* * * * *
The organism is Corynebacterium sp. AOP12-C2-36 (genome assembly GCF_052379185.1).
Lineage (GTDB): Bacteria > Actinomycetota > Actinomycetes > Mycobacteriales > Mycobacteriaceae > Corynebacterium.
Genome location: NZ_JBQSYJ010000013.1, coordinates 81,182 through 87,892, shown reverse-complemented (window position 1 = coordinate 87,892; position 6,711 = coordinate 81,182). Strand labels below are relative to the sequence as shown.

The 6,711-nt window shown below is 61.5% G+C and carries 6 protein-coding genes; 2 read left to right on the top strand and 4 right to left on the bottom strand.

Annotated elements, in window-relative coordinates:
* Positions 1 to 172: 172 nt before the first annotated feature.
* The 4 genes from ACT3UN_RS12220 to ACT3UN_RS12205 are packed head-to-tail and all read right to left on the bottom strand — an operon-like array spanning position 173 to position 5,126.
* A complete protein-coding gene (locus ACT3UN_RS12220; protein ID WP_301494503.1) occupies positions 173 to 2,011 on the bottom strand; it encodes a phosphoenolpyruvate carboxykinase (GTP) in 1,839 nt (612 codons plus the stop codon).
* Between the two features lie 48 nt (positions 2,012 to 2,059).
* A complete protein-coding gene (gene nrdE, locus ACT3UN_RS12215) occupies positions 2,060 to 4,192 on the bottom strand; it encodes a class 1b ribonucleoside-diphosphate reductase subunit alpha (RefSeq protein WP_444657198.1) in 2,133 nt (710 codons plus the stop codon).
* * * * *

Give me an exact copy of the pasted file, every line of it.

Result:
The organism is Corynebacterium sp. AOP12-C2-36 (genome assembly GCF_052379185.1).
Lineage (GTDB): Bacteria > Actinomycetota > Actinomycetes > Mycobacteriales > Mycobacteriaceae > Corynebacterium.
Genome location: NZ_JBQSYJ010000013.1, coordinates 81,182 through 87,892, shown reverse-complemented (window position 1 = coordinate 87,892; position 6,711 = coordinate 81,182). Strand labels below are relative to the sequence as shown.

The 6,711-nt window shown below is 61.5% G+C and carries 6 protein-coding genes; 2 read left to right on the top strand and 4 right to left on the bottom strand.

Annotated elements, in window-relative coordinates:
* Positions 1 to 172: 172 nt before the first annotated feature.
* The 4 genes from ACT3UN_RS12220 to ACT3UN_RS12205 are packed head-to-tail and all read right to left on the bottom strand — an operon-like array spanning position 173 to position 5,126.
* A complete protein-coding gene (locus ACT3UN_RS12220; protein ID WP_301494503.1) occupies positions 173 to 2,011 on the bottom strand; it encodes a phosphoenolpyruvate carboxykinase (GTP) in 1,839 nt (612 codons plus the stop codon).
* Between the two features lie 48 nt (positions 2,012 to 2,059).
* A complete protein-coding gene (gene nrdE, locus ACT3UN_RS12215) occupies positions 2,060 to 4,192 on the bottom strand; it encodes a class 1b ribonucleoside-diphosphate reductase subunit alpha (RefSeq protein WP_444657198.1) in 2,133 nt (710 codons plus the stop codon).